文勇的新托福黄金&ccedil

To sound in film

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Unformatted text preview: ..................................................................................................396 Pastoralism in Ancient Inner Eurasia.................................................................................. 403 A Warm-Blooded Turtle.........................................................................................................409 Mass Extinctions....................................................................................................................416 Glacier Formation.................................................................................................................. 423 本本本本............................................................................................................................................431 6 Mail@liuwenyong.com 在在在在在在 www.liuwenyong.com 在在在在在在在在在在在在在在在,在在在在在在在在在在 7 Mail@liuwenyong.com 在在在在在在 www.liuwenyong.com 在在在在在在在在在在在在在在在,在在在在在在在在在在 APPLIED ARTS AND FINE ARTS Although we now tend to refer to the various crafts according to the materials used to construct them­clay, glass, wood, fiber, and metal­it was once common to think of crafts in terms of function, which led to their being known as the "applied arts." Approaching crafts from the point of view of function, we can divide them into simple categories: containers, shelters and supports. There is no way around the fact that containers, shelters, and supports must be functional. The applied arts are thus bound by the laws of physics, which pertain to both the materials used in their making and the substances and things to be contained, supported, and sheltered. These laws are universal in their application, regardless of cultural beliefs, geography, or climate. If a pot has no bottom or has large openings in its sides, it could hardly be considered a container in any traditional sense. Since the laws of physics, not some arbitrary decision, have determined the general form of applied­art objects, they follow basic patterns, so much so that functional forms can vary only within certain limits. Buildings without roofs, for example, are unusual because they depart from the norm. However, not all functional objects are exactly alike; that is why we recognize a Shang Dynasty vase as being different from an Inca vase. What varies is not the basic form but the incidental details that do not obstruct the object's primary function. Sensitivity to physical laws is thus an important consideration for the maker of applied­art objects. It is often taken for granted that this is also true for the maker of fine­art objects. This assumption misses a significant difference between the two disciplines. Fine­art objects are not constrained by the laws of physics in the same way that applied­art objects are. Because their primary purpose is not functional, they are only limited in terms of the materials used...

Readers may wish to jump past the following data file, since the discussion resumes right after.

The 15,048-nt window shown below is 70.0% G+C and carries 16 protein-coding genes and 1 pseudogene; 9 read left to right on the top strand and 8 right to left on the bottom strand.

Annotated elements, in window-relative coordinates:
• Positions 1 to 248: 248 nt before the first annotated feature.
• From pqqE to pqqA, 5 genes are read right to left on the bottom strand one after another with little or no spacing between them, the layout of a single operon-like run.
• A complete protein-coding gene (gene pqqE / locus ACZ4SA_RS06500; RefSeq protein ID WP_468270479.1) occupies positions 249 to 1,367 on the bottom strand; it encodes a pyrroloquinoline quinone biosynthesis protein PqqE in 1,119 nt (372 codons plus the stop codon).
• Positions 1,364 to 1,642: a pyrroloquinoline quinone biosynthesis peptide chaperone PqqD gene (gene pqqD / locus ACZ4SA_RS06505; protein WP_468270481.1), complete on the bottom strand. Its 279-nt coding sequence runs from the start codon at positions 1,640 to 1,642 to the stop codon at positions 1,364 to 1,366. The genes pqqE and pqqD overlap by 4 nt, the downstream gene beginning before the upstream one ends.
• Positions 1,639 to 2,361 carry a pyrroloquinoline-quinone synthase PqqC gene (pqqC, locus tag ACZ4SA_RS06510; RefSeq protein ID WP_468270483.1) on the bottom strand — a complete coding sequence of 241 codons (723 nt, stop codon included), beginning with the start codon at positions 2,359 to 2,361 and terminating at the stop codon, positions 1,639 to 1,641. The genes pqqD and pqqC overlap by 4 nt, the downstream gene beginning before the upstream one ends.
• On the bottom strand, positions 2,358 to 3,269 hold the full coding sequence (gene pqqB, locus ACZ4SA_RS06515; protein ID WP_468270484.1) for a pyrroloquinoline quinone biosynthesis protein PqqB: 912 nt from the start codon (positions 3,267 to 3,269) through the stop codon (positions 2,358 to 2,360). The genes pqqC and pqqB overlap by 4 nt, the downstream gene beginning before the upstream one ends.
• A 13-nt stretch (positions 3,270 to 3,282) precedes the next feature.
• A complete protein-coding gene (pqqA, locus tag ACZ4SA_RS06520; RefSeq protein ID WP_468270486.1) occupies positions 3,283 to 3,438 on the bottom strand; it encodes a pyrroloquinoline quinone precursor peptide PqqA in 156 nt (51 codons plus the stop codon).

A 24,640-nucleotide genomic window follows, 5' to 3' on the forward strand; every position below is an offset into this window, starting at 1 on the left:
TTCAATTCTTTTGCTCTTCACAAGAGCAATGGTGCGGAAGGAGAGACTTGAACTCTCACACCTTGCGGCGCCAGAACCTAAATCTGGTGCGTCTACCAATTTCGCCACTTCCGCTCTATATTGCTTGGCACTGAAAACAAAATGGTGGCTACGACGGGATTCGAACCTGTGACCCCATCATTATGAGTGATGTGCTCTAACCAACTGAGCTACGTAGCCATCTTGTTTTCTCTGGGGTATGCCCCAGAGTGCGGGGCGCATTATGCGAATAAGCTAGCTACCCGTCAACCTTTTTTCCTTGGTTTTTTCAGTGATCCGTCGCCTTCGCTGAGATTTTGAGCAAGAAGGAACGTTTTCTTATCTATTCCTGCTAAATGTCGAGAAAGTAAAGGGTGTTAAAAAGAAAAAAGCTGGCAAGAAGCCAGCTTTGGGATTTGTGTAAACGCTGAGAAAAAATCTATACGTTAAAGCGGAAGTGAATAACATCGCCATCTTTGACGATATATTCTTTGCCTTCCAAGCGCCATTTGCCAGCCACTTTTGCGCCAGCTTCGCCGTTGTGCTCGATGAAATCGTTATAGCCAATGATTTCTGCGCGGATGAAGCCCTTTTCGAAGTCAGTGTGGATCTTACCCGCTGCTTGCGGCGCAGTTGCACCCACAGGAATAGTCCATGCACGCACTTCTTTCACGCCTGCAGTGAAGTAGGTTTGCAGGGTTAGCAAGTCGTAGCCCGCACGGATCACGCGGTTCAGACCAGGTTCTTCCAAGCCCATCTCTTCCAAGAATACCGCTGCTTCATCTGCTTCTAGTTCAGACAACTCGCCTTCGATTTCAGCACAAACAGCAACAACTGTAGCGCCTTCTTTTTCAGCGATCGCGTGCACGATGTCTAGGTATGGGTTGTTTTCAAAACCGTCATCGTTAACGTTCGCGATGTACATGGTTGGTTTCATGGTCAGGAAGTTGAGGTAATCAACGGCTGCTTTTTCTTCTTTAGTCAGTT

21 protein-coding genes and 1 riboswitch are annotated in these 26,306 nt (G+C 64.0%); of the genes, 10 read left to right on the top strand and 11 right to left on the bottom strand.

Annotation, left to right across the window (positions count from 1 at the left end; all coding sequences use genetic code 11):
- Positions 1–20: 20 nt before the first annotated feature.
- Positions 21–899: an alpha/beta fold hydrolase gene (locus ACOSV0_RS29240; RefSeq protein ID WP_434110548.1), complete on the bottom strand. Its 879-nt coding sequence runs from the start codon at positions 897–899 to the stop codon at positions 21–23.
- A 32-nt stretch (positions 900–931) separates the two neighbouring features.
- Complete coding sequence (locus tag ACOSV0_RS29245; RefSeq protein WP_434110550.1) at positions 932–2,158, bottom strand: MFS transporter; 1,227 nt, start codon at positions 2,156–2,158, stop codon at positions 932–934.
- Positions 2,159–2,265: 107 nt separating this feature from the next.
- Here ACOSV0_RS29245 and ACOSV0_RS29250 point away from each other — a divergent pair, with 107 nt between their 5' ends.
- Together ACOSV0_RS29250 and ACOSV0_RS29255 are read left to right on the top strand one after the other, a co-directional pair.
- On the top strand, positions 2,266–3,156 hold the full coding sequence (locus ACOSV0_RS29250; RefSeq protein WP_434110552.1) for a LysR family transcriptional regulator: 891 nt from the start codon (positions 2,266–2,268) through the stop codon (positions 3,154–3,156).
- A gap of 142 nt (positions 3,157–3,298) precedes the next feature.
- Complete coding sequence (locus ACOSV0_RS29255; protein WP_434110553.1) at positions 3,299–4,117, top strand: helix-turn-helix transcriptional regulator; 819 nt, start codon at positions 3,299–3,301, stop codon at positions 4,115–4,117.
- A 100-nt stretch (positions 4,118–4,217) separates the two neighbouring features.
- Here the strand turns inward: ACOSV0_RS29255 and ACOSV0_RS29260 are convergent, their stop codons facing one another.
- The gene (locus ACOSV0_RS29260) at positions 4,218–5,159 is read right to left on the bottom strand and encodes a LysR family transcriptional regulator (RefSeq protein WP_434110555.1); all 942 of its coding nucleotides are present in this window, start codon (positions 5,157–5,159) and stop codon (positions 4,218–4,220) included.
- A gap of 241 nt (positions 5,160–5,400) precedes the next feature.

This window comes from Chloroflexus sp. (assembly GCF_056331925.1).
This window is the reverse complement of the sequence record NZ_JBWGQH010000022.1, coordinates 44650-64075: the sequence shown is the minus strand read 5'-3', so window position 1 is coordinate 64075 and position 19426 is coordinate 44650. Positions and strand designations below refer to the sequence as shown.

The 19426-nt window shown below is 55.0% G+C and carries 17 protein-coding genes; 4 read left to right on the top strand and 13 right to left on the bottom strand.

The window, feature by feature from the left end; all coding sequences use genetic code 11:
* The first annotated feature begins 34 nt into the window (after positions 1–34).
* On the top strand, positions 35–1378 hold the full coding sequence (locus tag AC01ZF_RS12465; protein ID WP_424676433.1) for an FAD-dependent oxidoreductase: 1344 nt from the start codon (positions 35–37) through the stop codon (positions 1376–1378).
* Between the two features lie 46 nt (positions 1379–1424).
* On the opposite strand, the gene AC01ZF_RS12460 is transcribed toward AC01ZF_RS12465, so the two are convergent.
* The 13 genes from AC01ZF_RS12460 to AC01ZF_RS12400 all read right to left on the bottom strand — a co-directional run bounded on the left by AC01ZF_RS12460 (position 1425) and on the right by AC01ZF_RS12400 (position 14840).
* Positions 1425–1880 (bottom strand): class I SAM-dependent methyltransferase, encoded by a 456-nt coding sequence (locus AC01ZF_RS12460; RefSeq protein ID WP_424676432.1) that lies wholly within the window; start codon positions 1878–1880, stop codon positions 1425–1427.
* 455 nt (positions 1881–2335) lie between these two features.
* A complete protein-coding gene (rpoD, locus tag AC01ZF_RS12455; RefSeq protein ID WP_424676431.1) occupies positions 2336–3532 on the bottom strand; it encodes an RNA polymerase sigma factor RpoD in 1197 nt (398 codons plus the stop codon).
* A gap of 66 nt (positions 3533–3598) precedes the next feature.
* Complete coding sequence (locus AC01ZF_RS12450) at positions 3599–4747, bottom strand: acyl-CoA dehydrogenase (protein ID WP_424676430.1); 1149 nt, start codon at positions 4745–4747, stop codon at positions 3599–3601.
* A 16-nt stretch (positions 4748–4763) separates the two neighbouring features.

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This note was uploaded on 09/17/2013 for the course LANGUAGE 13DL208 taught by Professor Wang during the Fall '13 term at East China Normal University.

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